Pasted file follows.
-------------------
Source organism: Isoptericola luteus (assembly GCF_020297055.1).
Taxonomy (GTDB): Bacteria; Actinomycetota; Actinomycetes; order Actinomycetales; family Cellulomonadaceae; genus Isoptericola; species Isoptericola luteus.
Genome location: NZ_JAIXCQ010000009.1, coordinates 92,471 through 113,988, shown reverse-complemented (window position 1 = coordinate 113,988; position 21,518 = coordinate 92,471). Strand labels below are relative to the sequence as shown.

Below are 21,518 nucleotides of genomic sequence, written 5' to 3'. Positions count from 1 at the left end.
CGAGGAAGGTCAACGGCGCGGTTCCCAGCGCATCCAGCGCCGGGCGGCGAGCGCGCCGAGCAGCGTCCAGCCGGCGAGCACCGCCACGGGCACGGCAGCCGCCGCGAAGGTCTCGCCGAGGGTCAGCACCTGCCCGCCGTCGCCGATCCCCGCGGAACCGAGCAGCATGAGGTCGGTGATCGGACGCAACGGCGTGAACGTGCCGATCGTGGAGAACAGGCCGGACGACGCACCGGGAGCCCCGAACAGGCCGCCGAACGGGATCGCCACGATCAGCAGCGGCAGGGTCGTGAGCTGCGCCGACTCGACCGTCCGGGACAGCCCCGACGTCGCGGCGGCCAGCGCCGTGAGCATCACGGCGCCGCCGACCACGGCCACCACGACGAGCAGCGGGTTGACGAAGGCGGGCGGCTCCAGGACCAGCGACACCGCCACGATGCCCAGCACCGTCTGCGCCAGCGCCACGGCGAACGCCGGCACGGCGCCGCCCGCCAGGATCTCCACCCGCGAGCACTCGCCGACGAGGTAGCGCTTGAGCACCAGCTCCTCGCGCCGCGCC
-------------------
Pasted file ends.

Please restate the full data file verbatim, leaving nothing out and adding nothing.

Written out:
Source organism: Isoptericola luteus (assembly GCF_020297055.1).
Taxonomy (GTDB): Bacteria; Actinomycetota; Actinomycetes; order Actinomycetales; family Cellulomonadaceae; genus Isoptericola; species Isoptericola luteus.
Genome location: NZ_JAIXCQ010000009.1, coordinates 92,471 through 113,988, shown reverse-complemented (window position 1 = coordinate 113,988; position 21,518 = coordinate 92,471). Strand labels below are relative to the sequence as shown.

Below are 21,518 nucleotides of genomic sequence, written 5' to 3'. Positions count from 1 at the left end.
CGAGGAAGGTCAACGGCGCGGTTCCCAGCGCATCCAGCGCCGGGCGGCGAGCGCGCCGAGCAGCGTCCAGCCGGCGAGCACCGCCACGGGCACGGCAGCCGCCGCGAAGGTCTCGCCGAGGGTCAGCACCTGCCCGCCGTCGCCGATCCCCGCGGAACCGAGCAGCATGAGGTCGGTGATCGGACGCAACGGCGTGAACGTGCCGATCGTGGAGAACAGGCCGGACGACGCACCGGGAGCCCCGAACAGGCCGCCGAACGGGATCGCCACGATCAGCAGCGGCAGGGTCGTGAGCTGCGCCGACTCGACCGTCCGGGACAGCCCCGACGTCGCGGCGGCCAGCGCCGTGAGCATCACGGCGCCGCCGACCACGGCCACCACGACGAGCAGCGGGTTGACGAAGGCGGGCGGCTCCAGGACCAGCGACACCGCCACGATGCCCAGCACCGTCTGCGCCAGCGCCACGGCGAACGCCGGCACGGCGCCGCCCGCCAGGATCTCCACCCGCGAGCACTCGCCGACGAGGTAGCGCTTGAGCACCAGCTCCTCGCGCCGCGCC